While the English were thus becoming a powerful and self-conscious nation, those intellectual changes which divided the mediæval from the modern period, and which we know by the names of Renaissance and Reformation, took place. It is a peculiarity of this transition time in our islands, that what used to be called "the new learning" with its new theories of education, its new way of regarding nature, and its new conceptions of human life, was introduced simultaneously with the Reformation. Italy had accomplished the Revival of Learning; Germany had revolted against Catholicism. France had felt both movements unequally and partially, amid the confusion of civil wars and the clash of contending sects. Italy, [56] after the Tridentine Council, was relapsing into reactionary dulness. Germany was dismembered by strifes and schisms. France underwent the throes of a passionate struggle, which subordinated the intellectual aspects of both Renaissance and Reformation to political interest. England alone, meanwhile, enjoyed the privilege of receiving that twofold influx of the modern spirit without an overwhelming strain upon her vital forces. The Marian persecution was severe enough to test the bias of the people, and to remind them of the serious points at issue, without rending society to its foundations. Humanism reached our shores when its first enthusiasms — enthusiasms which seemed in Italy to have brought again the gods and vices of the pagan past — had tempered their delirium. We have only to compare men like More, Ascham, Colet, Buchanan, Camden, Cheke, the pioneers of our Renaissance, with Filelfo, Poggio, Poliziano. Pontano, in order to perceive how far more sober and healthy was the tone of the new learning in Great Britain than in Italy.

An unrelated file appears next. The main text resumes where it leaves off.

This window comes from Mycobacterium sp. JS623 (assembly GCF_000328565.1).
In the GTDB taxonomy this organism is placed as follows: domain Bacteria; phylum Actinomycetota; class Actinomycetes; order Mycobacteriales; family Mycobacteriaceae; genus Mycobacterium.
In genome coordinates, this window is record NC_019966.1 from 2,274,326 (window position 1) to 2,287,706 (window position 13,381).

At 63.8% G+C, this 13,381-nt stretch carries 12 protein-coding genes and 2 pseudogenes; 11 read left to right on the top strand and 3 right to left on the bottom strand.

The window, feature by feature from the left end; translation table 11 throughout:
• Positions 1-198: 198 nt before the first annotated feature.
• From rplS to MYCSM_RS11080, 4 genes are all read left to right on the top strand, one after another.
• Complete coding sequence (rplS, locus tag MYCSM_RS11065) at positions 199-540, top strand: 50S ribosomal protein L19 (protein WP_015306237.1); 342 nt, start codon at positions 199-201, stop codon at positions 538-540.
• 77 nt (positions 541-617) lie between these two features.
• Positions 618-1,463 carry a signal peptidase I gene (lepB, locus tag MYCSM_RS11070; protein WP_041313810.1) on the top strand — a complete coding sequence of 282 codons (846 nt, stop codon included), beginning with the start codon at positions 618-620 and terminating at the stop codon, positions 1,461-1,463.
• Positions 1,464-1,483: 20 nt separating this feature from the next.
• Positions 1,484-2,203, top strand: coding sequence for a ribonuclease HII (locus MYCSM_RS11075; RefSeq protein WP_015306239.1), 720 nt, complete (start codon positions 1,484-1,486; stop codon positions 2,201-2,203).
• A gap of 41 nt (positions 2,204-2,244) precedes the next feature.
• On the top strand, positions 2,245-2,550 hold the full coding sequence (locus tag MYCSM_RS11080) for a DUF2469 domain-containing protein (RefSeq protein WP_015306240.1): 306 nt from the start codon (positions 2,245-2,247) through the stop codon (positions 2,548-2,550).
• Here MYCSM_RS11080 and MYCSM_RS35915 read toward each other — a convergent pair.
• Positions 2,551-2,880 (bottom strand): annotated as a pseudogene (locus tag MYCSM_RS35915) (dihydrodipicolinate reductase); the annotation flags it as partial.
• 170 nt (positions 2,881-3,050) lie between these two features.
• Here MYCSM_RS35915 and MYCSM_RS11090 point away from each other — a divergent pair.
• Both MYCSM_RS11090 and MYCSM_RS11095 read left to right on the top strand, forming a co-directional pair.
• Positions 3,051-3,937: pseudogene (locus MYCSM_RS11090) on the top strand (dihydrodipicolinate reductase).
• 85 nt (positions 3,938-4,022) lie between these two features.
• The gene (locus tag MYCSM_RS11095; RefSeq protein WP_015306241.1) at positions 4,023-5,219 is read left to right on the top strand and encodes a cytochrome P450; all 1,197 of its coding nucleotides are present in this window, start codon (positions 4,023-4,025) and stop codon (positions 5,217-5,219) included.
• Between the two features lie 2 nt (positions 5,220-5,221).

In this connection it is worthy of notice that humanism, before it moulded the minds of the English, had already permeated Italian and French literature. Classical erudition had been adapted to the needs of modern thought. Antique authors had been collected, printed, annotated, and translated. They were fairly mastered in the south, and assimilated to the style of the vernacular. By these means much of the learning popularised by our poets, essayists, and dramatists came to us at second-hand, and bore the stamp of contemporary genius. In like manner, the best works of Italian, French, Spanish, and German literature were introduced into Great Britain together with the classics. The age favoured translation, and English readers, before the close of the sixteenth century, were in possession of a cosmopolitan library in their mother tongue, including choice specimens of ancient and modern masterpieces.